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Five points about peer networks

Henrietta Brown, Business Development Director, Inspire Elite
Geoff Lawrence, Managing Director, Vistage UK
Victoria Nash, Managing Director, The Supper Club

1 There are plenty of peer networks out there but great peer networks focus on learning

“A highly effective peer group is very different from a networking event,” says Geoff Lawrence. “The peer group is not about finding someone to sell to; it is about leveraging the perspectives of other people to ensure a business leader make the best decisions possible. We are about helping business leaders make great decisions.”

2 Careful account management lies at the heart of effective peer networks

“The real power in account management lies in its timeliness,” says Victoria Nash. “The account manager can make the right recommendations and connections at the right time. If one of our members is thinking about moving into the US market, we can recommend particular professional advisers, introduce them to other members who have already entered that market, and direct them to relevant events and resources. Account managers provide packages of timely content rather than simply asking ‘how can we help?’ every month.”

“Our core team conducts a detailed diagnostic session with each new member,” says Henrietta Brown. “We then deploy a team of associate directors, each of whom are specialist experts, and match them to the specific needs of each member business. They act as account managers, visiting quarterly to ensure a three-year growth plan is being delivered. We have an overarching knowledge of the membership at the centre, enabling us to connect them to other members and relevant partners, while also being able to provide our members with skills on the ground. This model gives Inspire Elite the capacity to scale.”

3 Peer networks can be embedded in both local and national ecosystems

“Few people understand the challenges of being an MD better than our Vistage chairs,” says Geoff Lawrence. “Every month they conduct one-to-one sessions and chair group meetings, all in complete confidence. Some chairs will have worked with scores of business leaders over many years. Nobody else has that understanding of the challenges being faced by businesses in their locality. And Vistage members will trust their chairs to signpost them to other resources. So they can play a very important role in the regional scaleup ecosystem.”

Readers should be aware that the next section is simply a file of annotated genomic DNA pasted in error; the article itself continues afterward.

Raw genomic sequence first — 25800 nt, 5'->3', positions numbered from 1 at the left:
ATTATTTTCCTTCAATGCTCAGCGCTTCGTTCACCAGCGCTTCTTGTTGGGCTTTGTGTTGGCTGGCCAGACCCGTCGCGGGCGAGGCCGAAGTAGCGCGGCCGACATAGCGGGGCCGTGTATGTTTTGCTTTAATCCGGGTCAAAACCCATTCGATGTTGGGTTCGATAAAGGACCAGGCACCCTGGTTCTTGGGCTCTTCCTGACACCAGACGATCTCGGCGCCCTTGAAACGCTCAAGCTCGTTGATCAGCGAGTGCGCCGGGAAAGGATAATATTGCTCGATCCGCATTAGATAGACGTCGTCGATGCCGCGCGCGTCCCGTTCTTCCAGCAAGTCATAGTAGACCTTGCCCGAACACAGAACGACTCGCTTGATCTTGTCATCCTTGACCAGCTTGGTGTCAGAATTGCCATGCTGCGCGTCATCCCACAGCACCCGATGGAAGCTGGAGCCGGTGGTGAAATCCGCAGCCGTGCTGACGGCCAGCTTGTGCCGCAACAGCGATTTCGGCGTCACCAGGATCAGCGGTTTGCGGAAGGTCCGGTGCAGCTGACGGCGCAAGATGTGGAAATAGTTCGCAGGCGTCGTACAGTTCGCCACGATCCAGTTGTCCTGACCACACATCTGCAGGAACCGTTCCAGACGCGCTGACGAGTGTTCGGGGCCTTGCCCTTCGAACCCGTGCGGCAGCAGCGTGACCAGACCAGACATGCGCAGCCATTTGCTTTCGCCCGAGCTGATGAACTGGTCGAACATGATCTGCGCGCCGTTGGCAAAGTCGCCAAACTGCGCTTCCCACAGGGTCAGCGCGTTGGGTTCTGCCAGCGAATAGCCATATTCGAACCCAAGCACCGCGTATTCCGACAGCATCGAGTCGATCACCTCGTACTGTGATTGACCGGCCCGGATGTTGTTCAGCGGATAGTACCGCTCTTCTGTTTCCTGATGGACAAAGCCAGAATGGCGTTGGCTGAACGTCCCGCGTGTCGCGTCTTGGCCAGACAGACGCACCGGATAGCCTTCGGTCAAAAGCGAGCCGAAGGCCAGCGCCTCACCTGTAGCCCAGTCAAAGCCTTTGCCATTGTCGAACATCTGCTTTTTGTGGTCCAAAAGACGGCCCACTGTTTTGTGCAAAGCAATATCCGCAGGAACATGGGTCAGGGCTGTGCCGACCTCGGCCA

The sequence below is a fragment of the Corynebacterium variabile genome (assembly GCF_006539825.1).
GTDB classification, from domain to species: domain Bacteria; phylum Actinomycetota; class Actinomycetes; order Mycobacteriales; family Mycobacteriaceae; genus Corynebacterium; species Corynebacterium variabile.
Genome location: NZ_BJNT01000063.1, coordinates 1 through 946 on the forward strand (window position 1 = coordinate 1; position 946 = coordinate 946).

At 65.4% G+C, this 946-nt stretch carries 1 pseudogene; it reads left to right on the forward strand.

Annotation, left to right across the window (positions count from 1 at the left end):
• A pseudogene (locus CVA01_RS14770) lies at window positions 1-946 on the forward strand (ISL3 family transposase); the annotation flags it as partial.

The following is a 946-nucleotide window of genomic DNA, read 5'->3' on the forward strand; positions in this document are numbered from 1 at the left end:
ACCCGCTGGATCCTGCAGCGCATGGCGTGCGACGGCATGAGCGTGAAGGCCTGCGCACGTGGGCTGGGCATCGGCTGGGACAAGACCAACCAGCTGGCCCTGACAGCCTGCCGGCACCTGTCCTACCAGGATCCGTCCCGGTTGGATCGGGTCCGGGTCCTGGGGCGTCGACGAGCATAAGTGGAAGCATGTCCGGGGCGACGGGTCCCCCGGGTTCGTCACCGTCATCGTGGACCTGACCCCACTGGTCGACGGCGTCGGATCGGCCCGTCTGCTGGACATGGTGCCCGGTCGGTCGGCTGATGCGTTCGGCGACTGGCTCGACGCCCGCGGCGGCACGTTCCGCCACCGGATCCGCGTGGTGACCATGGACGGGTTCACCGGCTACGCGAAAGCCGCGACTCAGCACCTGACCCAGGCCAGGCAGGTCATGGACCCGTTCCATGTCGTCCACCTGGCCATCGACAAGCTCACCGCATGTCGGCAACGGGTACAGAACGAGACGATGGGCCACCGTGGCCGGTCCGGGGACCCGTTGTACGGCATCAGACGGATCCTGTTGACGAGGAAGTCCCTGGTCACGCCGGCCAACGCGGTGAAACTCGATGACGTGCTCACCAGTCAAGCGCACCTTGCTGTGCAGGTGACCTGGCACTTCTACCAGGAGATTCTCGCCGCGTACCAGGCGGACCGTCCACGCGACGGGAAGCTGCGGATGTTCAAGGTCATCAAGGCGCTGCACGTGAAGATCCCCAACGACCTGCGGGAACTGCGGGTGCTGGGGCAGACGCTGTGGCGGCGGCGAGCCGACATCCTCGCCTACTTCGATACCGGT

Inspire Elite has a formal partnership to represent Goldman Sachs 10,000 Small Businesses UK in the south west to identify and support suitable candidates, says Henrietta Brown. To date, more than 50 of its members have participated in the national programme. Inspire Elite has also been launched in Somerset in partnership with Somerset Chamber of Commerce and in Devon with Devon & Plymouth Chamber of Commerce in conjunction with the Heart of the South West LEP. “By collaborating, we are providing local businesses who aspire to grow with a broader range of services,” she adds.

4 The accumulated wisdom of peer networks can be mined successfully

“We have taken minutes at almost every single one of the 3,000 events we have held over the past 15 years,” says Victoria Nash. “From this unique resource, we have extracted knowledge and insights to create Deep Dives to provide our members with structured collective wisdom. When a founder or scaleup leader goes to a roundtable discussion with their peers, they rely on the minds and experiences of the people around that table. Our Deep Dives enables us to be more programmatic; it takes peer learning to a new level.”

5 Peer networks focus on growth – and more

“Entrepreneurs are seeing the advantages of the growth mindset – and that means constant learning,” says Victoria Nash. “More CEOs are understanding that as individuals they are an asset of the business and must train and look after themselves accordingly.”

“Every MD should be supported in their own leadership development through coaching, mentoring and a peer group,” says Geoff Lawrence. “Coaching is a great starting point but it only gets you so far; it is the peer group that makes the dramatic difference. For companies that are scaling, the MD needs tools and support because they are making decisions at a fast rate. If every leader who aims to scale their business had a mentor or coach and a peer group, the impact would be enormous.

“Great peer networks are not always about helping members to achieve fast growth,” says Henrietta Brown. “We track the revenue and employee growth of our members but the real value of the peer network can sometimes lie elsewhere. It could be that the peer group has given an MD knowledge, connections and confidence. The company may not achieve 20 per cent growth but the peer group will have helped to transform its future potential.”

Page URL: https://www.scaleupinstitute.org.uk/articles/five-points-about-peer-networks/

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